Her husband’s health then suddenly and severely deteriorated. In her application for compensation, Charlotte Hartwich wrote: “All the commotion and worries about the future had a serious impact on his health, his blood pressure increased until it led to his premature death – at the age of 46.” Hans Hartwich died of kidney failure on 11 June 1937.
Following the death of her husband, Charlotte Hartwich tried in vain to find work as a laboratory assistant or receptionist in Leipzig. Exposed to constant harassment and threats by her neighbours, she decided to move back to Berlin where her parents-in-law Selma (née Levy) and Waldemar Hartwich, a judicial counsellor, lived. Initially, she lived with her children as subtenants in an apartment at Duisburger Straße 5 in Wilmersdorf. In early January 1938, they moved to Solinger Straße, first to number 3 and a few weeks later to live as subtenants of the Schwerin family at number 10.
Not long afterwards, in spring 1938, Charlotte’s 17-year-old daughter Rita emigrated to England. One year later, her 15-year-old son Erwin also managed to join a “kindertransport” to England, one of the thousands of Jewish children saved in this way between November 1938 and the start of the Second World War. In summer 1939, Charlotte Hartwich joined her children in England. They had planned to travel on to the United States, where Charlotte’s younger brother Ernst had lived since 1938. But although they soon obtained the necessary visas, their crossing was cancelled shortly before they were due to leave – probably because of the outbreak of war. Consequently, Charlotte Hartwich stayed in England for almost seven years.
Having only obtained a transit visa, she was not eligible for a work permit during her first years in England. Eventually she was able to get a job in a factory but had to wait another three years to work in a qualified position. From 1943 to March 1945, she worked in an industrial laboratory for Thomas Hulbert & Sons’ grain mill in Manchester, where she was responsible for humidity control. In 1946, her employers wrote her a leaving reference that expressed their deep regret at her departure from the company as they had never had such a diligent employee and ended with the words: “We only hope that she finds the happiness in the United States that she so richly deserves after her sad life in Europe.”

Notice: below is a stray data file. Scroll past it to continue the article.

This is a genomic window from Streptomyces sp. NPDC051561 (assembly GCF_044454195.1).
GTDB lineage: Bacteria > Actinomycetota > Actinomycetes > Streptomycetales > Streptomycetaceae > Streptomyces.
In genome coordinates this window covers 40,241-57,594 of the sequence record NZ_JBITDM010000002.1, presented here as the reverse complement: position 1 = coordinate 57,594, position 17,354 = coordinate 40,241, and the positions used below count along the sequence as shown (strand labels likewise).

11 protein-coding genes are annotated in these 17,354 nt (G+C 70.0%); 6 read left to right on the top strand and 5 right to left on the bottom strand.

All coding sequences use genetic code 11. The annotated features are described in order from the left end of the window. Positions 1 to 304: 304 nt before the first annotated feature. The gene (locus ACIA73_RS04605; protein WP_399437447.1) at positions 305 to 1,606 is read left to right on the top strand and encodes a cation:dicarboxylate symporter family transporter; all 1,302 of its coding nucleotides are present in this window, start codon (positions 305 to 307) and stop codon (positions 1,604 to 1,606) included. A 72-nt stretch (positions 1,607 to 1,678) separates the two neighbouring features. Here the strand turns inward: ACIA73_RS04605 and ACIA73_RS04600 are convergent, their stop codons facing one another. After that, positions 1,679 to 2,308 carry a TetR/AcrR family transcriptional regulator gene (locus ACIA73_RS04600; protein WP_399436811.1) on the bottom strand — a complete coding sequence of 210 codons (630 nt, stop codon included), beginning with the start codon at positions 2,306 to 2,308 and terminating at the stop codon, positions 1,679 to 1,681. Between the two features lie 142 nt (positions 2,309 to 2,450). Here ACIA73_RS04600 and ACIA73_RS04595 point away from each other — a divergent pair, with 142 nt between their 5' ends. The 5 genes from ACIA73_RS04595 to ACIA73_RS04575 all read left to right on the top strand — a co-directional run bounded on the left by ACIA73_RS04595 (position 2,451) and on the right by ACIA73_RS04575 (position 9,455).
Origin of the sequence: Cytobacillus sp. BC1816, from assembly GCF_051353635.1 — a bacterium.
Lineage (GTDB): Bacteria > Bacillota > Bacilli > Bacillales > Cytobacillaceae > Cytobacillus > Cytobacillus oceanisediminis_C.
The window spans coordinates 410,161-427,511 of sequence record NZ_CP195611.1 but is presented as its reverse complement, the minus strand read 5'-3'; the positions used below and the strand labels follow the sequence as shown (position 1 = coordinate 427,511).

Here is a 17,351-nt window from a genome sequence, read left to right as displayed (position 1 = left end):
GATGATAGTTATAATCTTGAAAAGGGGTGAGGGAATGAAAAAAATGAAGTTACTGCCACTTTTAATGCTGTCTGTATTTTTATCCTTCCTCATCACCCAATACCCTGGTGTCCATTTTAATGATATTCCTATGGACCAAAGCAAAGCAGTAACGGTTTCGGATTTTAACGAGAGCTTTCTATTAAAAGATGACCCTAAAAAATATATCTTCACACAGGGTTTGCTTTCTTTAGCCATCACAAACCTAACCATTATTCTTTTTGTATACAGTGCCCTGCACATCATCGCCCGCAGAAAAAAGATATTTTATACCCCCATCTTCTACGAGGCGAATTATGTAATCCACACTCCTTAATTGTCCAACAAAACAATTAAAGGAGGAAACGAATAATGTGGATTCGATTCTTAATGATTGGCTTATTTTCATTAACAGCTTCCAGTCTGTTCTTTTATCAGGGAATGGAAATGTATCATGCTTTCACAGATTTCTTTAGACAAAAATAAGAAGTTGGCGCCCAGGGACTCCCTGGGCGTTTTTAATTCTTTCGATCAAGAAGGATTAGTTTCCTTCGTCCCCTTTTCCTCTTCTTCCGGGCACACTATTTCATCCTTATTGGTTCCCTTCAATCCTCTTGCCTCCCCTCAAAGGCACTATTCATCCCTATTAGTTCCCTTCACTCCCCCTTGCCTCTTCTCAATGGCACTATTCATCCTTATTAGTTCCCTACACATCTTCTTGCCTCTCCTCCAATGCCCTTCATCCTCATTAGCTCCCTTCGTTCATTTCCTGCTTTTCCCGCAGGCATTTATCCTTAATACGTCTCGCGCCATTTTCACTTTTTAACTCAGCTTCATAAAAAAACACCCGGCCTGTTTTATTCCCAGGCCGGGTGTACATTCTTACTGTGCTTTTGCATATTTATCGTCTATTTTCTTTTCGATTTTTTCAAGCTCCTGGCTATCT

On 20 March 1946, Charlotte Hartwich boarded a plane to Chicago with her daughter Rita. She settled in New Haven, Connecticut, where her brother Ernst, who had changed his surname to Mylon, worked as a research assistant (becoming an associate professor in 1953) in the medical faculty of Yale University. Soon after her arrival in the United States, Charlotte Hartwich took employment as a medical technician at St. Raphael hospital in New Haven, where she was responsible for the bacteriological department. She retained this position for many years. In December 1946 her daughter married Samuel Krevit, an American who worked in the chemical industry. Her son, who changed his name to Edgar Hartley, also moved to the United States after performing military service in Britain. Charlotte Hartwich stayed in New Haven for the rest of her life, as did her brother and children and their families. She became a grandmother of four and obtained US citizenship in June 1952. Charlotte Hartwich died on 22 March 1981 in her new home. She was 87 years old.